Image for An extraordinary invasion of privacy of an ordinary private citizen. Examiner tale vanishes

*Pic: A colourful history ... Police are called as Mr Nikolic heckles protesters in Launceston’s Mall: TT here

The recent actions of Andrew Nikolic should trouble all of us in North East Tasmania. In contacting the employer of well-respected academic and educator, Dr Michael Powell, in regards to a letter sent to the Examiner Mr Nikolic has sought to meddle in the personal affairs of his constituents.

This is an extraordinary invasion of privacy of an ordinary private citizen. Like many others I find no way to see this as other than as a power-move, effected to coerce a passionate Tasmanian into slipping into the shadows and away from the debate about the future of our state.

It will be a hard task for Mr Nikolic to prove otherwise but the door has been left wide open. His efforts so far have indicated he is still much more concerned wiith discrediting the person than addressing the issue1.

Nikolic has a history of discrediting dissenting voices in our community. When constituents mobilised a protest on a cold Winter morning in 2014 against unpopular budget measures Nikolic refused to attend.
Instead, in a media release on the 20th of May, he called it a ‘Labor Green Stunt’ and in doing so denied the hundreds in attendance their political agency. He then belittled the Salvation Army, the Tasmanian University Union and Safe Asylum as well local paediatrician Dr David Strong by impyling their involvement was as mere pawns in a political game rather than as concerned professionals acting in the best interests of their community.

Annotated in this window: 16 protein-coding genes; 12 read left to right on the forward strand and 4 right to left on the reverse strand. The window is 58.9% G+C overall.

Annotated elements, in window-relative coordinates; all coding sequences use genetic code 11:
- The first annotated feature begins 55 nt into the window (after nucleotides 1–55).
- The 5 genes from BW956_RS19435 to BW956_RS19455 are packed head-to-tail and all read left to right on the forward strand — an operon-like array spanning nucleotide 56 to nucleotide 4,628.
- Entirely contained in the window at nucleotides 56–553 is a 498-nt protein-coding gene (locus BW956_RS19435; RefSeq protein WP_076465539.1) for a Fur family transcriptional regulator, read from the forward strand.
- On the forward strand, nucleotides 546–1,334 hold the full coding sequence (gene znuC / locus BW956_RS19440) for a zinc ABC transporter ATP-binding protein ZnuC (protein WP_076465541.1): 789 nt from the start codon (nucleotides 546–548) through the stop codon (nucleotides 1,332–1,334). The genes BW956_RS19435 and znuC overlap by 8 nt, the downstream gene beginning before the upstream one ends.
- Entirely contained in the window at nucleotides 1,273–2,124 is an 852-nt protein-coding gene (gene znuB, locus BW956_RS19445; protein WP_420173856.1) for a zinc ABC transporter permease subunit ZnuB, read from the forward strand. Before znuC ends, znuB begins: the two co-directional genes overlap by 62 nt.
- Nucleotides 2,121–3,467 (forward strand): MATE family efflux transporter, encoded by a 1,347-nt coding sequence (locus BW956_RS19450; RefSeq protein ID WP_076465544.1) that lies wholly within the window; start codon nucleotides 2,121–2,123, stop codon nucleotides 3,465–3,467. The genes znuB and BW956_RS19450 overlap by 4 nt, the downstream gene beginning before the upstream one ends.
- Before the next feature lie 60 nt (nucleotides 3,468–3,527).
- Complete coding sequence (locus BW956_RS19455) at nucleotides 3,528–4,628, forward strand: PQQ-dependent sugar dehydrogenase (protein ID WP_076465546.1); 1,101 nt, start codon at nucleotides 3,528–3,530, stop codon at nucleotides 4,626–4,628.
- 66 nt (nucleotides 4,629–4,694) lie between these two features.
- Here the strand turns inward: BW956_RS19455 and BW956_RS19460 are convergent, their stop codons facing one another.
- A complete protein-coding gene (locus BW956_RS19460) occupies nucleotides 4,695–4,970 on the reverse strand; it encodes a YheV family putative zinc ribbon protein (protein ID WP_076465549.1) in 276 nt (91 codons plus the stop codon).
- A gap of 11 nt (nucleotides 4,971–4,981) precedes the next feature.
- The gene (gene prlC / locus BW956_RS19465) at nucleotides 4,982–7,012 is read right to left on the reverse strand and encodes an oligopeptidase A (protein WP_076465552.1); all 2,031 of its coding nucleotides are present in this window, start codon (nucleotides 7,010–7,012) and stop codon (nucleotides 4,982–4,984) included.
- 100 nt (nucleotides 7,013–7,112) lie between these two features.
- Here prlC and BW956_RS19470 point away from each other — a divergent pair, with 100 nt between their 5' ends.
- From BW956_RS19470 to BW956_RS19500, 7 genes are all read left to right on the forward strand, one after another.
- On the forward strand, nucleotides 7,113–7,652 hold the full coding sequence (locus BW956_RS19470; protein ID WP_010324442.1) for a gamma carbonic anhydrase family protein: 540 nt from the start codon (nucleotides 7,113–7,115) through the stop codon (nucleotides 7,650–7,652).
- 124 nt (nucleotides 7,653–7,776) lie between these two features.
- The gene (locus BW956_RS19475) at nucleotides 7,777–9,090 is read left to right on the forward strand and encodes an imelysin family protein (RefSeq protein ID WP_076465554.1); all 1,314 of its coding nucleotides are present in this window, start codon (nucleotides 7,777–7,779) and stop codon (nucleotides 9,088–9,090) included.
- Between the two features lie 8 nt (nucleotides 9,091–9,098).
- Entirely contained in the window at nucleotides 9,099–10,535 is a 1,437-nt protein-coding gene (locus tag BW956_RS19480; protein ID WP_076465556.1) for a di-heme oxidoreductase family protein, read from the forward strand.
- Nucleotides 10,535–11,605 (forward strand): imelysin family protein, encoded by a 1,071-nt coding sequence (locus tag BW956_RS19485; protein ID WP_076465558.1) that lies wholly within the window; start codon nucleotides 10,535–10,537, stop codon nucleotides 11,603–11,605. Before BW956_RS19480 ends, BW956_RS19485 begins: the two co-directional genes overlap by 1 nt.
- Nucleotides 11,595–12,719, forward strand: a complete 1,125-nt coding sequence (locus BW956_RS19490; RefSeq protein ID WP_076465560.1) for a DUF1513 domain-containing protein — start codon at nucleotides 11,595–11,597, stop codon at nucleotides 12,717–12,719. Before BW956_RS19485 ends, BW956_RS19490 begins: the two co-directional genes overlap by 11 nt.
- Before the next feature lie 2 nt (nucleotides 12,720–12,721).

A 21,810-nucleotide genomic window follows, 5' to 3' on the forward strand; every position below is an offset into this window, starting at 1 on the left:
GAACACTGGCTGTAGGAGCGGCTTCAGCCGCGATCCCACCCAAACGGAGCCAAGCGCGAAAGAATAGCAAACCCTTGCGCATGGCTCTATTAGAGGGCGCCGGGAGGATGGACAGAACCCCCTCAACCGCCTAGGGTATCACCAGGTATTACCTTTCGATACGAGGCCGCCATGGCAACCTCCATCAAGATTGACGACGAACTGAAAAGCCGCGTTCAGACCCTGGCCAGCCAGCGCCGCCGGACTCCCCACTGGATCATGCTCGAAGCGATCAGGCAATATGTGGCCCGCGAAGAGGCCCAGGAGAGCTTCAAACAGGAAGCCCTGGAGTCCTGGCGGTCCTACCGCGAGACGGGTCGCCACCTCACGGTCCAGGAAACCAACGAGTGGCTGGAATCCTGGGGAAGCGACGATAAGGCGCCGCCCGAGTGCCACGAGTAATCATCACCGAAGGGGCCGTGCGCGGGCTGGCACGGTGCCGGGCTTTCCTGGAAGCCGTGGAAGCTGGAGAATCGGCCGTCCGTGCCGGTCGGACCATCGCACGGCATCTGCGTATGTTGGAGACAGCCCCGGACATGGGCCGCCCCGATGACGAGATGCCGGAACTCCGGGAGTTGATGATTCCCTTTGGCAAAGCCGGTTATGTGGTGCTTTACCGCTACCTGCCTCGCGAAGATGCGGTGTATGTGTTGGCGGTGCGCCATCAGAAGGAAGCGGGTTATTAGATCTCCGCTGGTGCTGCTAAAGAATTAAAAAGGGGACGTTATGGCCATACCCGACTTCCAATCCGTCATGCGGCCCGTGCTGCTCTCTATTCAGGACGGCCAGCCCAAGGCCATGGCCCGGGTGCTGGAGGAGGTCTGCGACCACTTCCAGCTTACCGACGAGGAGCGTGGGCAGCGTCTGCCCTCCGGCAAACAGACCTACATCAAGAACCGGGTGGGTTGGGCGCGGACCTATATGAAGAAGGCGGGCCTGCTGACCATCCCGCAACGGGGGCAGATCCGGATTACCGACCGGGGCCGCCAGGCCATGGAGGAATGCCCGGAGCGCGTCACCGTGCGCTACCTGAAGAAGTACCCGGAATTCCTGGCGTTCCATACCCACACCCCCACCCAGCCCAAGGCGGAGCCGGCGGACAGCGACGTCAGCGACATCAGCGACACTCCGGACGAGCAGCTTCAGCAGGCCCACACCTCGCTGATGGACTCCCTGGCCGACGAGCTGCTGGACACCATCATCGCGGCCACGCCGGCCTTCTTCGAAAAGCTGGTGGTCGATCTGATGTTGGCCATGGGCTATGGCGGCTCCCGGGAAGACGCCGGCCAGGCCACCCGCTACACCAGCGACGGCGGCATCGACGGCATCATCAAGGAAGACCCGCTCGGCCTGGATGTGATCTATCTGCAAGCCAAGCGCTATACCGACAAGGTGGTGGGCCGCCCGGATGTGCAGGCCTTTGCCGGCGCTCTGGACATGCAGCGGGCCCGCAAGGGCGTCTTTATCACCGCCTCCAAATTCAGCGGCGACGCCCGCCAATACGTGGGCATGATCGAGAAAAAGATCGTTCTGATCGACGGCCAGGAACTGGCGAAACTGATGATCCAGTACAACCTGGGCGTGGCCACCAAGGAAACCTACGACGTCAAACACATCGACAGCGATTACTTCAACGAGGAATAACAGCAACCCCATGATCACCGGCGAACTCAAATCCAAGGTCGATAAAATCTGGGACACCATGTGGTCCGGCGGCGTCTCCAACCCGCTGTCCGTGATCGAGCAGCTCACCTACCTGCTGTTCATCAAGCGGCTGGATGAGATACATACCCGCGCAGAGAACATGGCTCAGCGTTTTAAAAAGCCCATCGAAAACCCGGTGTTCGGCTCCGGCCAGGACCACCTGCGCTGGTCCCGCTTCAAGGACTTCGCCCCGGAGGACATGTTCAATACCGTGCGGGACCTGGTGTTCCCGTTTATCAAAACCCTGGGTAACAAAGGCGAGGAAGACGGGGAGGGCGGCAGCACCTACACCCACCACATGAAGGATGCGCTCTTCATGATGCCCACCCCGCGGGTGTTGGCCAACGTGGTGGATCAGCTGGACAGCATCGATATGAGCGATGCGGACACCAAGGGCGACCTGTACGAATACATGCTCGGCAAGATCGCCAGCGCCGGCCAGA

Not yet content, he then criticised the MC of the event, the late Jeremy Ball (an exceptionally brilliant community leader in my view) for dragging the LCC into a “party-political event” and then accusing him of being impartial for having a history of association with the Greens.

What utter, disrespectful nonsese from someone charged with representing our entire community. Are we to believe, for example, that (The Examiner Deputy Editor) Barry Prismall’s columns be disregarded due to his former role as an advisor to the Liberal Party? Should your own past allegiances and activities have any impact on the level of representation and respect you receive from our Federal MP?

Essentially the question here is one of representation: Who is it that Nikolic represents? Andrew has undoubtedly brought some benefits to Tasmania in recent months. That is part of his job.

He is also to act as our voice in parliament on national issues, as a conduit for us ordinary folk to contribute to the future of Australia. What did we think of Medicare co-payments? Do we support the current treatment of asylum seekers? What of climate change and RET? Of changes to pensions? Of the PPL, university deregulation, data retention and the TPP?

Have you even been asked?  Andrew’s loyalty to the Liberals sees him vote according to party policy, but does that align with the views of his own community?
His recent promotion to Chief Whip makes perfect sense in this context: for his loyalty to the Liberals he is now in charge of ensures that Liberal MPs vote according to party policy, even if that should go against the clear wishes of the electorate.